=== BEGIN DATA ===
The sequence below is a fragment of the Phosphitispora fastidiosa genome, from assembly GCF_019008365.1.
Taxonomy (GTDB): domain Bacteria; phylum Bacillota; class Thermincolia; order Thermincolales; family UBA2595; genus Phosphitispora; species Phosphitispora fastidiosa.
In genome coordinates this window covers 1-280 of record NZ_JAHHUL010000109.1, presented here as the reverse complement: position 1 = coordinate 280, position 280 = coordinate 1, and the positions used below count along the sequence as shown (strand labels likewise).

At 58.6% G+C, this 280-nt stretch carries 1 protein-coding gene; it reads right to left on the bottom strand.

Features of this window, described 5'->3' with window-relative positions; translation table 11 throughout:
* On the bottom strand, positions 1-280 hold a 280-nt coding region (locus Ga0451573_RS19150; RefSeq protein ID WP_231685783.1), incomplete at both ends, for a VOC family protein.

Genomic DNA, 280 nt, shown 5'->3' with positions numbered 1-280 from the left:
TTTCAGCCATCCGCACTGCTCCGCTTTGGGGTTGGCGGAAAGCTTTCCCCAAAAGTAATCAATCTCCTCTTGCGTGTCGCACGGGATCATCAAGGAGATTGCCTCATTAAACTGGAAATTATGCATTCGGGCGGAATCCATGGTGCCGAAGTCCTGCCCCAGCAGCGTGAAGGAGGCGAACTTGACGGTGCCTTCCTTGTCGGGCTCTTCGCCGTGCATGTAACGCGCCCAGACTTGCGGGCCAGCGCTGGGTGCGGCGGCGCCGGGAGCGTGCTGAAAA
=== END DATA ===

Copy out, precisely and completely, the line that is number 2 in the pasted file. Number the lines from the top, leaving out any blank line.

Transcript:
Taxonomy (GTDB): domain Bacteria; phylum Bacillota; class Thermincolia; order Thermincolales; family UBA2595; genus Phosphitispora; species Phosphitispora fastidiosa.